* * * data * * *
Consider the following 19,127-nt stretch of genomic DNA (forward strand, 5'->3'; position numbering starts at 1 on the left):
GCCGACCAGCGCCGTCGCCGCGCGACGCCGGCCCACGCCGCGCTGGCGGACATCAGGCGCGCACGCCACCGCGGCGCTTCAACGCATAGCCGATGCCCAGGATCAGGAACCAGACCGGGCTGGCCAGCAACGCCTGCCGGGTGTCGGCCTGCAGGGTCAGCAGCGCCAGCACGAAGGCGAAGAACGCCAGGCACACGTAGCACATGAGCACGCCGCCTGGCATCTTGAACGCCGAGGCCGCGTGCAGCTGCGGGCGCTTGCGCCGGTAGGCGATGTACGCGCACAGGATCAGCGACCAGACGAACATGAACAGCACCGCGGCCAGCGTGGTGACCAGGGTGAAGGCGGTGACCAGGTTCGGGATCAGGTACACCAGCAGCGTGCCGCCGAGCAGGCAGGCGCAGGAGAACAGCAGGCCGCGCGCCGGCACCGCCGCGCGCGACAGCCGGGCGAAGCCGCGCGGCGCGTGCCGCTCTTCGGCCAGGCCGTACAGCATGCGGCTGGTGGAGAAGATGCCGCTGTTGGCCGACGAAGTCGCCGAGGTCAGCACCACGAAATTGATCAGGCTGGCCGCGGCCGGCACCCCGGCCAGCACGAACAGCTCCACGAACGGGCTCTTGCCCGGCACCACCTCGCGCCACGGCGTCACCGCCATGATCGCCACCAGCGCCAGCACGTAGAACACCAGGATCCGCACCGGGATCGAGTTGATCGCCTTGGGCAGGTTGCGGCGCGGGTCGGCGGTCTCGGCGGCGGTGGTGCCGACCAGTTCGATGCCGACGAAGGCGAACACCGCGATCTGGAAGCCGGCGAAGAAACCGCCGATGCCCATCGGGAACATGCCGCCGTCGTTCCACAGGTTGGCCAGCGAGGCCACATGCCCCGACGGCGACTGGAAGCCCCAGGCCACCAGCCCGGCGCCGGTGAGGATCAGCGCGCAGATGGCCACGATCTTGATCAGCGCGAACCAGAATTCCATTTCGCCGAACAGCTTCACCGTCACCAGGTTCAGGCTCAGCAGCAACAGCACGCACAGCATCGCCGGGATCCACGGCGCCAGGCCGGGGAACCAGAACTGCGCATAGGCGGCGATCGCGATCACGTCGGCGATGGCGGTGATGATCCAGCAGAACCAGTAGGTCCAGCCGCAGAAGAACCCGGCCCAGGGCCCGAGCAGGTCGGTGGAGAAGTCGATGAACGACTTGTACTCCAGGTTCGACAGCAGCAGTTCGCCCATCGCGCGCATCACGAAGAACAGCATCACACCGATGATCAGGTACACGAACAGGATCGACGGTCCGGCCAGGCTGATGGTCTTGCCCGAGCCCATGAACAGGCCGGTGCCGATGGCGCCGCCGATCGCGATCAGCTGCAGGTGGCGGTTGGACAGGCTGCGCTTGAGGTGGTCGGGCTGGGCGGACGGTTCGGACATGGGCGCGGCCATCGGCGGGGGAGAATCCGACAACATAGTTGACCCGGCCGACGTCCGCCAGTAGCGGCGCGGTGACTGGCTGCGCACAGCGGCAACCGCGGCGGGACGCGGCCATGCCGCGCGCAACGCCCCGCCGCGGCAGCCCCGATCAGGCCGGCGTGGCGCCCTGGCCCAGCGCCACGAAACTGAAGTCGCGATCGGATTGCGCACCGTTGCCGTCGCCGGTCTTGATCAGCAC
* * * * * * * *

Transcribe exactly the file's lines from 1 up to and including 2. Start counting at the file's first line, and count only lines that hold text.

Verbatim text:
Consider the following 19,127-nt stretch of genomic DNA (forward strand, 5'->3'; position numbering starts at 1 on the left):
GCCGACCAGCGCCGTCGCCGCGCGACGCCGGCCCACGCCGCGCTGGCGGACATCAGGCGCGCACGCCACCGCGGCGCTTCAACGCATAGCCGATGCCCAGGATCAGGAACCAGACCGGGCTGGCCAGCAACGCCTGCCGGGTGTCGGCCTGCAGGGTCAGCAGCGCCAGCACGAAGGCGAAGAACGCCAGGCACACGTAGCACATGAGCACGCCGCCTGGCATCTTGAACGCCGAGGCCGCGTGCAGCTGCGGGCGCTTGCGCCGGTAGGCGATGTACGCGCACAGGATCAGCGACCAGACGAACATGAACAGCACCGCGGCCAGCGTGGTGACCAGGGTGAAGGCGGTGACCAGGTTCGGGATCAGGTACACCAGCAGCGTGCCGCCGAGCAGGCAGGCGCAGGAGAACAGCAGGCCGCGCGCCGGCACCGCCGCGCGCGACAGCCGGGCGAAGCCGCGCGGCGCGTGCCGCTCTTCGGCCAGGCCGTACAGCATGCGGCTGGTGGAGAAGATGCCGCTGTTGGCCGACGAAGTCGCCGAGGTCAGCACCACGAAATTGATCAGGCTGGCCGCGGCCGGCACCCCGGCCAGCACGAACAGCTCCACGAACGGGCTCTTGCCCGGCACCACCTCGCGCCACGGCGTCACCGCCATGATCGCCACCAGCGCCAGCACGTAGAACACCAGGATCCGCACCGGGATCGAGTTGATCGCCTTGGGCAGGTTGCGGCGCGGGTCGGCGGTCTCGGCGGCGGTGGTGCCGACCAGTTCGATGCCGACGAAGGCGAACACCGCGATCTGGAAGCCGGCGAAGAAACCGCCGATGCCCATCGGGAACATGCCGCCGTCGTTCCACAGGTTGGCCAGCGAGGCCACATGCCCCGACGGCGACTGGAAGCCCCAGGCCACCAGCCCGGCGCCGGTGAGGATCAGCGCGCAGATGGCCACGATCTTGATCAGCGCGAACCAGAATTCCATTTCGCCGAACAGCTTCACCGTCACCAGGTTCAGGCTCAGCAGCAACAGCACGCACAGCATCGCCGGGATCCACGGCGCCAGGCCGGGGAACCAGAACTGCGCATAGGCGGCGATCGCGATCACGTCGGCGATGGCGGTGATGATCCAGCAGAACCAGTAGGTCCAGCCGCAGAAGAACCCGGCCCAGGGCCCGAGCAGGTCGGTGGAGAAGTCGATGAACGACTTGTACTCCAGGTTCGACAGCAGCAGTTCGCCCATCGCGCGCATCACGAAGAACAGCATCACACCGATGATCAGGTACACGAACAGGATCGACGGTCCGGCCAGGCTGATGGTCTTGCCCGAGCCCATGAACAGGCCGGTGCCGATGGCGCCGCCGATCGCGATCAGCTGCAGGTGGCGGTTGGACAGGCTGCGCTTGAGGTGGTCGGGCTGGGCGGACGGTTCGGACATGGGCGCGGCCATCGGCGGGGGAGAATCCGACAACATAGTTGACCCGGCCGACGTCCGCCAGTAGCGGCGCGGTGACTGGCTGCGCACAGCGGCAACCGCGGCGGGACGCGGCCATGCCGCGCGCAACGCCCCGCCGCGGCAGCCCCGATCAGGCCGGCGTGGCGCCCTGGCCCAGCGCCACGAAACTGAAGTCGCGATCGGATTGCGCACCGTTGCCGTCGCCGGTCTTGATCAGCAC